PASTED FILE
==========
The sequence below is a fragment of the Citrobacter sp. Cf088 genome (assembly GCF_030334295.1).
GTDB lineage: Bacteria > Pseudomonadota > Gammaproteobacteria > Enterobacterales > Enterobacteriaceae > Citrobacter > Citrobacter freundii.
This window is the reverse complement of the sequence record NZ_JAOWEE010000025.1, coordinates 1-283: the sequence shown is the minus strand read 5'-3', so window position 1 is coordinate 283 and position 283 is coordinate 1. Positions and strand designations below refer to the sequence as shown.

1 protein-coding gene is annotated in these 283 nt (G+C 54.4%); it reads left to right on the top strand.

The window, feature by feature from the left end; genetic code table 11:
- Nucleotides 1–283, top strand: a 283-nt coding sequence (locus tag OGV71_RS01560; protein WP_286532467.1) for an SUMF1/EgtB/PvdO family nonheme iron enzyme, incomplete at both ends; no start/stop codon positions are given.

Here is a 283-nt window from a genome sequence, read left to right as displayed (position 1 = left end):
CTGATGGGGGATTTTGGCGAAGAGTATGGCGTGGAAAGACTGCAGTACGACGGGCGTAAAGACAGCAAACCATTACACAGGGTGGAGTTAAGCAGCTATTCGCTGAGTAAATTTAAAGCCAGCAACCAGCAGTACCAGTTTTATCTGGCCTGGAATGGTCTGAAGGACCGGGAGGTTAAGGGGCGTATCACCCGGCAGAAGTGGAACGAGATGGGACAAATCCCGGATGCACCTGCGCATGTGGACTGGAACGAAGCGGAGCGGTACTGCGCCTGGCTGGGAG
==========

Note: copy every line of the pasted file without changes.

The sequence below is a fragment of the Citrobacter sp. Cf088 genome (assembly GCF_030334295.1).
GTDB lineage: Bacteria > Pseudomonadota > Gammaproteobacteria > Enterobacterales > Enterobacteriaceae > Citrobacter > Citrobacter freundii.
This window is the reverse complement of the sequence record NZ_JAOWEE010000025.1, coordinates 1-283: the sequence shown is the minus strand read 5'-3', so window position 1 is coordinate 283 and position 283 is coordinate 1. Positions and strand designations below refer to the sequence as shown.

1 protein-coding gene is annotated in these 283 nt (G+C 54.4%); it reads left to right on the top strand.

The window, feature by feature from the left end; genetic code table 11:
- Nucleotides 1–283, top strand: a 283-nt coding sequence (locus tag OGV71_RS01560; protein WP_286532467.1) for an SUMF1/EgtB/PvdO family nonheme iron enzyme, incomplete at both ends; no start/stop codon positions are given.

Here is a 283-nt window from a genome sequence, read left to right as displayed (position 1 = left end):
CTGATGGGGGATTTTGGCGAAGAGTATGGCGTGGAAAGACTGCAGTACGACGGGCGTAAAGACAGCAAACCATTACACAGGGTGGAGTTAAGCAGCTATTCGCTGAGTAAATTTAAAGCCAGCAACCAGCAGTACCAGTTTTATCTGGCCTGGAATGGTCTGAAGGACCGGGAGGTTAAGGGGCGTATCACCCGGCAGAAGTGGAACGAGATGGGACAAATCCCGGATGCACCTGCGCATGTGGACTGGAACGAAGCGGAGCGGTACTGCGCCTGGCTGGGAG